Functional thinking destroys business value

In my blog, Enemies within, I highlighted 10 reasons why projects continue to

People get cross with each other and, often, it's not their fault.

People get cross with each other and, often, it’s not their fault.

fail, despite all the methods, standards and training we throw at our people.  basically business leaders get the project performance they deserve as most inhibitors are institutional. This is what I said:

Functional thinking – not taking the helicopter, the organisation-wide view. This often happens when executives’ or individuals’ bonuses are based on targets which are at odds with the organisation’s needs, e.g. sales bonus rewarded on revenue, regardless of profit or contribution.

Let’s look at another aspect of this – cost management.  Most organisations set their annual budgets, top-down, based on an expectation of revenue and costs. The costs then trickle down to cost centres and managers of departments of functional specialists, or other segments of the organisation They have a budget for the year to work within. Sounds familiar? On top of that we put time recording and ever more rigorous (onerous?) procurement systems – after all, we must be hard nosed business people and make sure we only spend what is needed. Finance people then monitor the costs and do all sorts of jiggery-pockery to deal with their fiscal needs, accruals, internal transfers, prudence concept etc.

All this budget setting is done for a financial year, 12 to 15 months in advance.

Actually, that approach can work well for steady state bureaucracies, where next year tends to look rather like last year. It is what most people are familiar with and yet, how many people, nowadays, work in such a predictable, steady state organisation?  What if you are in a fast-moving, unpredictable sector where you are not sure what will make up your order book and what mix of resources you will actually need? They also realise that they need to deal with cross-functional projects and so they “interlock” the demands of the projects with the cost centre budgets.

A budget set to  12 to 15 months in advance on this basis looks rather optimistic. So what happens is this:

  1. department managers spend their all budgets (so they don’t lose it next year) regardless of the overall business need – after all they are targeted on their cost spend.
  2. projects get starved of resources, as the mix of resources and costs change as work is won (if customer facing) or initiated (if for internal transformation). This can be despite the “project budget” having enough funds, as all too frequently the departmental budget takes precedence.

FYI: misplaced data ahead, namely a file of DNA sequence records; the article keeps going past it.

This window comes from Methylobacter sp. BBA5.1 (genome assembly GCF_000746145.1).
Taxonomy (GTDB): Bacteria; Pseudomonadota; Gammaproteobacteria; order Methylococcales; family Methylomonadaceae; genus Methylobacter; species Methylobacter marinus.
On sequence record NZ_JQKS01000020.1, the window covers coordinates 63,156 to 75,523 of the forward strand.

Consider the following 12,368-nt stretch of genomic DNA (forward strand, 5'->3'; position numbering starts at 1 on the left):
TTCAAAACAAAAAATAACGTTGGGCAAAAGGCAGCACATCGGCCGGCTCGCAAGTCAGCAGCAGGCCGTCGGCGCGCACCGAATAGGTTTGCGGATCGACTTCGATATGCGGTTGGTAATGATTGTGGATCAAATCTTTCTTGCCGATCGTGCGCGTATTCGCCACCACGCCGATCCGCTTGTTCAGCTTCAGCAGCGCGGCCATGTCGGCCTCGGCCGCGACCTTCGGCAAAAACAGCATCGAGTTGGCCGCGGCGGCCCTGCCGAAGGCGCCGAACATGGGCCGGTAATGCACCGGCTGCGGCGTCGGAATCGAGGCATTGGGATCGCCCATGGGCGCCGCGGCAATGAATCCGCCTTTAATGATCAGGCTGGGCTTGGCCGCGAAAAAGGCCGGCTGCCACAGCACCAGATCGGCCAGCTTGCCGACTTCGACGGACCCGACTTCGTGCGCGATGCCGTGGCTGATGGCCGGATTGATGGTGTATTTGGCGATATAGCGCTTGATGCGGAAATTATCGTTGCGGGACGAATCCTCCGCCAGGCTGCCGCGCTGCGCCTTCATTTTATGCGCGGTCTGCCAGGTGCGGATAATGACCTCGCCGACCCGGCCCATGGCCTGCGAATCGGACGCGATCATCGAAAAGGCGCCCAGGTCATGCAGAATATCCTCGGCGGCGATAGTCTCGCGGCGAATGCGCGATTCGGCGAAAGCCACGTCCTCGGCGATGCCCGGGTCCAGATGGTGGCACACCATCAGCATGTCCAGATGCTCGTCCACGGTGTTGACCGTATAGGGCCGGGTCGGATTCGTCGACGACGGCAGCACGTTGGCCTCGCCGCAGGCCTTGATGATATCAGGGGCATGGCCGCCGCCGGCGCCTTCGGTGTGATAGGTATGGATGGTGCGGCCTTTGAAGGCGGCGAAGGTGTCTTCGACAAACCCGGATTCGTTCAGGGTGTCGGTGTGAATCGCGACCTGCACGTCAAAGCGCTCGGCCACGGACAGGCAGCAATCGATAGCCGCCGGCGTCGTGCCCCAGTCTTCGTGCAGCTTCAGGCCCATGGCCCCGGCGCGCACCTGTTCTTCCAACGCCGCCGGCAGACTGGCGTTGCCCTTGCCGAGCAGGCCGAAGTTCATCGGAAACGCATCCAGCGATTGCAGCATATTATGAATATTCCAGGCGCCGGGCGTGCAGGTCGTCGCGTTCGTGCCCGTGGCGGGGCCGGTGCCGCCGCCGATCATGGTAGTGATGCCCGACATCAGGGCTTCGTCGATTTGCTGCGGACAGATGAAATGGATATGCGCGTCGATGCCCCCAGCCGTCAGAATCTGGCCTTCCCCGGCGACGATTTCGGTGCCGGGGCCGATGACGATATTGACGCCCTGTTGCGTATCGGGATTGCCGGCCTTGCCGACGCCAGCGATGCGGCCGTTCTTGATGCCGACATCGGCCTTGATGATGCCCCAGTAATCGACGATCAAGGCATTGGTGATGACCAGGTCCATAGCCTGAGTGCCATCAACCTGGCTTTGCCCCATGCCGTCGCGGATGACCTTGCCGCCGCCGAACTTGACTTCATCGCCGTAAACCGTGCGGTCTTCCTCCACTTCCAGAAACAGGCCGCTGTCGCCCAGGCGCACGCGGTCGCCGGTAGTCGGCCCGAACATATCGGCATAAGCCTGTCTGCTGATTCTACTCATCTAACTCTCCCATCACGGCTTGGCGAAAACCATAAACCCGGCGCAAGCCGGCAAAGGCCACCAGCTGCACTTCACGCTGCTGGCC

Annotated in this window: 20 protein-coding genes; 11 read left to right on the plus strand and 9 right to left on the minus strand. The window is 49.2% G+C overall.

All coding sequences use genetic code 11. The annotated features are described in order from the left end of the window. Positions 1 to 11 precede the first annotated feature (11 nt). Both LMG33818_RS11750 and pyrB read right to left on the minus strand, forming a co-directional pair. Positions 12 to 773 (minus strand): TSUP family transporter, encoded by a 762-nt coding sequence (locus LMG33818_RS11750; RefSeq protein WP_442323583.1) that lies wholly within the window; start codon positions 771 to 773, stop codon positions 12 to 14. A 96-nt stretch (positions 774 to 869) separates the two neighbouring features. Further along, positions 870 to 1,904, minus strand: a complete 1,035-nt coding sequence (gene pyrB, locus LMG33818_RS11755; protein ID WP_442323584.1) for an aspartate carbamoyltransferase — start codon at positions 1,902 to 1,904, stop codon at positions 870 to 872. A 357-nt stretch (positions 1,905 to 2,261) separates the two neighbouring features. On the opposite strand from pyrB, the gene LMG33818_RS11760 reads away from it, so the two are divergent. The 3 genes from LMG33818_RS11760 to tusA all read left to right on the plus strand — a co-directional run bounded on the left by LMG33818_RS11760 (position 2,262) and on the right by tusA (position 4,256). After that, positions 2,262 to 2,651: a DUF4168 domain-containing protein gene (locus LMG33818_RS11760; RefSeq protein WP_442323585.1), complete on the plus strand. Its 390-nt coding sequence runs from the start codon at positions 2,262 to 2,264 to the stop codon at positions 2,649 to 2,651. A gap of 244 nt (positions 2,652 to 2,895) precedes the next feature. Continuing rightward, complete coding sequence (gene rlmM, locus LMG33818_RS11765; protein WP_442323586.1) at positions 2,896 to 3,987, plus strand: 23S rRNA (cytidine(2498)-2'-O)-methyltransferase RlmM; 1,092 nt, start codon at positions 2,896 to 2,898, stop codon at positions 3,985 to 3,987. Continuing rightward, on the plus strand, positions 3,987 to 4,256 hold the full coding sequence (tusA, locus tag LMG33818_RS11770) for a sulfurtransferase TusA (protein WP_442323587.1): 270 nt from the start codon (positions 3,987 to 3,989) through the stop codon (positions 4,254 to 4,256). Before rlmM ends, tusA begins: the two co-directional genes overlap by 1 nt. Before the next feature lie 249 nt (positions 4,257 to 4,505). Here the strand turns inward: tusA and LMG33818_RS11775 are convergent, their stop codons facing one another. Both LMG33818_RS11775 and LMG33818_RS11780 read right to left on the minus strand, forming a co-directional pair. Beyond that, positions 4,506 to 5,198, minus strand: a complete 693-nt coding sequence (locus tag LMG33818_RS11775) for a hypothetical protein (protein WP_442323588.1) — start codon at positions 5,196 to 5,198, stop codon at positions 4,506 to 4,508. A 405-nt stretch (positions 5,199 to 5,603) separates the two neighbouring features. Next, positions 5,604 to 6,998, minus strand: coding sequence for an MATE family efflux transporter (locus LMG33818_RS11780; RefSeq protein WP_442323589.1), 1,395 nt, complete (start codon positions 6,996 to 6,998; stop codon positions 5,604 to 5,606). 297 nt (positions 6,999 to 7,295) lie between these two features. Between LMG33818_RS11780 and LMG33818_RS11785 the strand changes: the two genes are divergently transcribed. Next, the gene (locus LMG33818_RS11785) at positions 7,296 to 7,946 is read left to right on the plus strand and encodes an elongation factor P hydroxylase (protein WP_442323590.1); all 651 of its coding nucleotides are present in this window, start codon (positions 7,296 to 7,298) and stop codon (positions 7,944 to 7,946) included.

3. project managers get cross with functional managers who unilaterally withdraw their resources, despite the project budget being adequate
  4. department managers get cross with project managers for not predicting exactly what they will need up to 12 to 15 months in advance.
  5. it becomes a blame game
  6. the company and customer suffer

Managers:

  • who exceed their budgets are told they are bad managers
  • who undershoot their budgets are told they are bad at forecasting
  • who hit their budgets are told the budget was probably not stretchy enough.

So how can you deal with this?  The first thing is to realise that the above scenario describes a matrix organisation, where resources are shared across many projects and business activities. If you have a matrix organisation, the controls of the simple bureaucracy (cost centres) are totally inadequate – you need to have a full, matrix infrastructure in terms of portfolio, programme and cost management and for resource planning and assignment:

  1. Manage the business across the organisation not down the cost centres
  2. Allocate budgets and funds to projects (or other cross-company entities) not to cost centres.
  3. Create governance which crosses, the organisation, taking power off the costs centre managers
  4. Only give cost centre managers funds for training, management, holidays, sickness etc.
  5. Have a rolling monthly forecast, spanning financial years (“interlock” resets half yearly or even quarterly of often not enough).
  6. Let any person work on any work, anywhere in the company.

Done right, you will have a flexible, self correcting organisation, which is simpler to run and focused on business value not discrete costs centres. You will have tipped the balance of power away from the “silo” cost centres towards managing business value across the organisation.

Want to know more?

See the Project Workout, 4th edition:

  • Chapters 14 and 15 on matrix governance
  • Chapter 16 on resourcing
  • Chapter 17 on matrix systems to make it work

About Robert Buttrick
Robert Buttrick is the author of the Project Workout. He has been providing advice and guidance since the publication of the first edition of his best-selling “flagship” book, the Project Workout in 1997 and now its 4th edition. The principles laid out in the publications, take a holistic view, ensuring that culture, systems, processes and accountabilities are mutually compatible. The book has been translated into French, Korean, Chinese, Russian and Romanian . . . but not yet into Latin! Robert received a Distinguished Service Certificate from BSI for services to national and international project management standards; he is a Member of the Chartered Institute of Marketing, Chartered Engineer and an Honorary Fellow of the Association for Project Management. He currently works as a consultant and is a Visiting Teaching Fellow at the University of Warwick.

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